Lung cancer and cigarette smoking in women: a multicenter case-control study in Europe.
Agudo A., Ahrens W., Benhamou E., Benhamou S., Boffetta P., Darby SC., Forastiere F., Fortes C., Gaborieau V., González CA., Jöckel KH., Kreuzer M., Merletti F., Pohlabeln H., Richiardi L., Whitley E., Wichmann HE., Zambon P., Simonato L.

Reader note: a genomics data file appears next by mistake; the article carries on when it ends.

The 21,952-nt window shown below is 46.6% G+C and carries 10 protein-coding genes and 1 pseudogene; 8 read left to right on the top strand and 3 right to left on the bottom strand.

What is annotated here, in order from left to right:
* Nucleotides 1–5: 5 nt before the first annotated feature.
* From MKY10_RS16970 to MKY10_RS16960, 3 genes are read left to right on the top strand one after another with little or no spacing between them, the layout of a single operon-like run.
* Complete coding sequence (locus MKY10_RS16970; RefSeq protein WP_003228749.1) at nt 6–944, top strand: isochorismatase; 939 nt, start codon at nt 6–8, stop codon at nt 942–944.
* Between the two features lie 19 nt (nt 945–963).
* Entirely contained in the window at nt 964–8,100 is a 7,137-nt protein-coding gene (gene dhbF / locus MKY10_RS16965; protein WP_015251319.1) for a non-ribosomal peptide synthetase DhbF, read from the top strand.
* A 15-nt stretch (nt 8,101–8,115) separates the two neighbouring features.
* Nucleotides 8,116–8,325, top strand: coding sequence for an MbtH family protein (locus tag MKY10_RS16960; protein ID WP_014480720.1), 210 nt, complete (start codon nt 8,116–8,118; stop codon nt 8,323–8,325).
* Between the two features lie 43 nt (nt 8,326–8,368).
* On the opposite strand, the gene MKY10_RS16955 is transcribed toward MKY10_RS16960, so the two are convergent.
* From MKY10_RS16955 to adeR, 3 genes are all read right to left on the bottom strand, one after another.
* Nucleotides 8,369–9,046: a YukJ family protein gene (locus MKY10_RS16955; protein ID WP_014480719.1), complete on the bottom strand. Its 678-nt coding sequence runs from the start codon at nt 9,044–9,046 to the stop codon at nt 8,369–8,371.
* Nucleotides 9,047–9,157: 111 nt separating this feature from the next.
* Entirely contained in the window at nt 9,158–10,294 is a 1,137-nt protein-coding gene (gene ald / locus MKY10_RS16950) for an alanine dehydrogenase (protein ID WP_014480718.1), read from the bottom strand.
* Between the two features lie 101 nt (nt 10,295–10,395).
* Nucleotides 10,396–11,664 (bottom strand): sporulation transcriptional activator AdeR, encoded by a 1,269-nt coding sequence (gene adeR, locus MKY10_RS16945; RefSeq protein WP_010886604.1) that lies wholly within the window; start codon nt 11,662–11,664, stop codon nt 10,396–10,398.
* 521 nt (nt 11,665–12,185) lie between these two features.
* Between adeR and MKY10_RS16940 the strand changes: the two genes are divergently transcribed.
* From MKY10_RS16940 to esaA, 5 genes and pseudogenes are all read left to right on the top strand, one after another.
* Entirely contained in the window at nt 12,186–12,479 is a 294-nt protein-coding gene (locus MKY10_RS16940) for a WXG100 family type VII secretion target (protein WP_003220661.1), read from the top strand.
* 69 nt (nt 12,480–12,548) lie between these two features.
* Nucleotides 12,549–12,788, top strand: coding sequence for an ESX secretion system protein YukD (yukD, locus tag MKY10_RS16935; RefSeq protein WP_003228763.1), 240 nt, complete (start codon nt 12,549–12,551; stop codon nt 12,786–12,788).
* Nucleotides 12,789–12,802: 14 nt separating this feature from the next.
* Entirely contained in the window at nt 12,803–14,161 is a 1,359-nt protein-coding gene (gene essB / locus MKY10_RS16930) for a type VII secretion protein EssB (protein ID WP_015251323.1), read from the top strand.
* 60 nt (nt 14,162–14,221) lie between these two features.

The association between cigarette smoking and lung cancer risk in women was investigated within the framework of a case-control study in 9 centres from 6 European countries. Cases were 1,556 women up to 75 years of age with histologically confirmed primary lung cancer; 2, 450 controls with age distribution similar to cases were selected. The predominant cell type was adenocarcinoma (33.5%), with similar proportions for squamous-cell type (26.4%) and small-cell carcinoma (22.3%). Overall, smoking cigarettes at any time was associated with a 5-fold increase in lung cancer risk (odds ratio 5.21, 95% confidence interval 4.49-6.04); corresponding figures for current smoking habits were 8.94, 7.54-10.6. The association showed a dose-response relationship with duration of the habit and daily and cumulative lifetime smoking. A significant excess risk of 70% was associated with every 10 pack-years smoked. After 10 years of smoking cessation, the relative risk decreased to 20% compared to current smokers. The following characteristics were associated with a higher relative risk: inhalation of smoke, smoking non-filter cigarettes, smoking dark-type cigarettes and starting at young age. The association was observed for all major histological types, being the strongest for small-cell type carcinoma, followed by squamous-cell type and the lowest for adenocarcinoma. The proportion of lung-cancer cases in the population attributable to cigarette smoking ranged from 14% to 85%. We concluded that women share most features of the association between cigarette smoking and lung cancer observed in men.